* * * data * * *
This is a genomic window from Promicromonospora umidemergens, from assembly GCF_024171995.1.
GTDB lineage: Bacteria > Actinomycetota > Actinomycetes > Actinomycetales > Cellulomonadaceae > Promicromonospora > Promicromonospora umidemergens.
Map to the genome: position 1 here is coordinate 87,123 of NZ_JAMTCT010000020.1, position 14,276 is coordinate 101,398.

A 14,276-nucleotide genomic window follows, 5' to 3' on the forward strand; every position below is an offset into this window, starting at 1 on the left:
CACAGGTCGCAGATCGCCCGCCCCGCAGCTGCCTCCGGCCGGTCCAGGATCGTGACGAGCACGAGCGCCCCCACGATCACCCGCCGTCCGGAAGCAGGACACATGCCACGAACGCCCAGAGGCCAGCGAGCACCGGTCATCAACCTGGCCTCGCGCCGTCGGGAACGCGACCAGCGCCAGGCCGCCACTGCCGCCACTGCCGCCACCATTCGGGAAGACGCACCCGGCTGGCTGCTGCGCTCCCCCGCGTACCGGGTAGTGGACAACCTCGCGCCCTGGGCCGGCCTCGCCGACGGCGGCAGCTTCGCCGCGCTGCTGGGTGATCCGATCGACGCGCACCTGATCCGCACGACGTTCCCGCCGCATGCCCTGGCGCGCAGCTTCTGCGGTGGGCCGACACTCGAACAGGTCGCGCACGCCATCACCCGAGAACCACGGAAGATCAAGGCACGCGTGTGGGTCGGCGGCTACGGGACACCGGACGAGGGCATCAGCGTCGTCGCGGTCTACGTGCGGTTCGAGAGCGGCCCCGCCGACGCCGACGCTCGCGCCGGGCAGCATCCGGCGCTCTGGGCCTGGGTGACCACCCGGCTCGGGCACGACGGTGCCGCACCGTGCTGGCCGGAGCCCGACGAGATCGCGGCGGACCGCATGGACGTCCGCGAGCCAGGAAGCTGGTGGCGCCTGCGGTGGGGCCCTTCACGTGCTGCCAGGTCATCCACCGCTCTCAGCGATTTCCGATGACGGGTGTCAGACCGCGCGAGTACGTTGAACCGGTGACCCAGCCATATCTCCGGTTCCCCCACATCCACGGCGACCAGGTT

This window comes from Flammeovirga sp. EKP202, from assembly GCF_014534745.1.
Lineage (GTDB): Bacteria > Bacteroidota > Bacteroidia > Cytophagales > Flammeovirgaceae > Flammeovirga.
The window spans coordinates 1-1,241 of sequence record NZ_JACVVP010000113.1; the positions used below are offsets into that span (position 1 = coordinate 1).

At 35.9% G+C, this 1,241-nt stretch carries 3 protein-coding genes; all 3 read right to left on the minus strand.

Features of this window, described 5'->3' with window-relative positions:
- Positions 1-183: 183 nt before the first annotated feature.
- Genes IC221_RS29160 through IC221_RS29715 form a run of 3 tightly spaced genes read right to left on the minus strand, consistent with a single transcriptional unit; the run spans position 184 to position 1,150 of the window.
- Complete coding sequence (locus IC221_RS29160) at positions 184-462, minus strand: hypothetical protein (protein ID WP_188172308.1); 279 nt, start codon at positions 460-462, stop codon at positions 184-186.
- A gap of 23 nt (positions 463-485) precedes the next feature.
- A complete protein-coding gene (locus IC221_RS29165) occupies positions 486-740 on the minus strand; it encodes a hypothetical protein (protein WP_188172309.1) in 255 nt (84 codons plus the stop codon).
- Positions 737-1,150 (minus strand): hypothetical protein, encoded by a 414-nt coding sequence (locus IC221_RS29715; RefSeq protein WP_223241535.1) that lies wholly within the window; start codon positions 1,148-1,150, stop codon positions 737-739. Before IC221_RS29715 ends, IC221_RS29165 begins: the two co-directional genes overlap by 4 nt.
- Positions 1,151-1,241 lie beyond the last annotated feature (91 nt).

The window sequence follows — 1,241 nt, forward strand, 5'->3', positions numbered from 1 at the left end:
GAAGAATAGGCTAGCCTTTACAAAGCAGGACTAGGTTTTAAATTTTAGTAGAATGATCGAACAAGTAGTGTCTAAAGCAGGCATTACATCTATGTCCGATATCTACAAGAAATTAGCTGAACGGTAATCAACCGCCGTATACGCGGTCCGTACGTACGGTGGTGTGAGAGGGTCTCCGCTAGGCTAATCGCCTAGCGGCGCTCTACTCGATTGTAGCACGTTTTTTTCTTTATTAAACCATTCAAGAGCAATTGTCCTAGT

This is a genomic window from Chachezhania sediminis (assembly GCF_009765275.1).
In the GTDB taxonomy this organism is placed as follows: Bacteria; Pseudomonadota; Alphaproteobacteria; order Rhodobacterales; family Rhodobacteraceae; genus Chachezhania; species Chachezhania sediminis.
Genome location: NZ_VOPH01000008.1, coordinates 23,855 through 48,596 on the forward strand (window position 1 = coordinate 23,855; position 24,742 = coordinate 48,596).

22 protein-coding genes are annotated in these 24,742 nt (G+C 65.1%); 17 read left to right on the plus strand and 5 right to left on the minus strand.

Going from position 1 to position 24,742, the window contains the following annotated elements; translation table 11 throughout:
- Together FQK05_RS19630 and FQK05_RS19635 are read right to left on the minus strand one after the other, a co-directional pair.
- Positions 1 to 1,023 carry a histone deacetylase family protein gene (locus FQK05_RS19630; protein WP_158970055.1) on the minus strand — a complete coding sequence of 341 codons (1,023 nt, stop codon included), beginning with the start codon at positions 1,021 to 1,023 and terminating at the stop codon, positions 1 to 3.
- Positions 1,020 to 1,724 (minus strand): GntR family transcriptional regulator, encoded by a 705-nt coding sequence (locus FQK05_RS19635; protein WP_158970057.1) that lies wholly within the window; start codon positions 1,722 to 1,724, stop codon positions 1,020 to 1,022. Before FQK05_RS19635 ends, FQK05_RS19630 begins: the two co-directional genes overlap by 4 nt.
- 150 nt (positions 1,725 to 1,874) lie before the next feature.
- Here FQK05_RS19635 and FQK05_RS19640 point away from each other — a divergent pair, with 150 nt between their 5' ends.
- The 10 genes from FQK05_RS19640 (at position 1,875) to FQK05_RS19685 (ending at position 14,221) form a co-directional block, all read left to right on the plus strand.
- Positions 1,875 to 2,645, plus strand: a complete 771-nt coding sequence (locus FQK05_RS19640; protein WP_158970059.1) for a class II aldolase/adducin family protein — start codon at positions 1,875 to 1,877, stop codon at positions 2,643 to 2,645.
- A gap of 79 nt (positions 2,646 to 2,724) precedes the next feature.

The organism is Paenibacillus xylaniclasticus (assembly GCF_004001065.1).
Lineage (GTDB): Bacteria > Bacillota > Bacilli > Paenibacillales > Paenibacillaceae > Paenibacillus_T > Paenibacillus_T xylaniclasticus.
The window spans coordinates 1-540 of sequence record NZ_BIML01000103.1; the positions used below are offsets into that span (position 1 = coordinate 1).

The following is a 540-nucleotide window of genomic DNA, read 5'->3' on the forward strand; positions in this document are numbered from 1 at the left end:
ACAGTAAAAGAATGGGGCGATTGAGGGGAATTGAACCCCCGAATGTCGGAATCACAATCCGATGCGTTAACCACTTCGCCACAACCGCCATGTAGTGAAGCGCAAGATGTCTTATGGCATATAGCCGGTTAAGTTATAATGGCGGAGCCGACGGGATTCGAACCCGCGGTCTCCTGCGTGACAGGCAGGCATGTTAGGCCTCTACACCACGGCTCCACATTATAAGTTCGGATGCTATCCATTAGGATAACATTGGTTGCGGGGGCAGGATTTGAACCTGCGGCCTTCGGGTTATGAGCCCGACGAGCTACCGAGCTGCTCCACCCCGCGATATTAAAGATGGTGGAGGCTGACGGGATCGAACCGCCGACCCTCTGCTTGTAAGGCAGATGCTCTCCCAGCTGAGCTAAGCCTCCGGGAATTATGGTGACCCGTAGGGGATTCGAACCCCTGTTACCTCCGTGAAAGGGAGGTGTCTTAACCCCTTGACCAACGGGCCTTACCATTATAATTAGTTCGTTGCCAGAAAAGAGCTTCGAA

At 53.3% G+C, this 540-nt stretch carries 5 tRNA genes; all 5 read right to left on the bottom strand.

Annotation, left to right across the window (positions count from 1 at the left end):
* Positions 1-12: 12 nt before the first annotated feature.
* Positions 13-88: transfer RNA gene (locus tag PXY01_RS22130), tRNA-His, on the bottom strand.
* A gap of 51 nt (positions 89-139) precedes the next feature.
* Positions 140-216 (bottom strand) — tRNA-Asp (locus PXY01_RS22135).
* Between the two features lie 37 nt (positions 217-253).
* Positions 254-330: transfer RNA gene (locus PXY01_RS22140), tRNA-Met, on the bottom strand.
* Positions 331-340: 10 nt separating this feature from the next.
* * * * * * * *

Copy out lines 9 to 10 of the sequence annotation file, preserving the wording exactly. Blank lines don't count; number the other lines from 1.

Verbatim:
At 35.9% G+C, this 1,241-nt stretch carries 3 protein-coding genes; all 3 read right to left on the minus strand.

Features of this window, described 5'->3' with window-relative positions: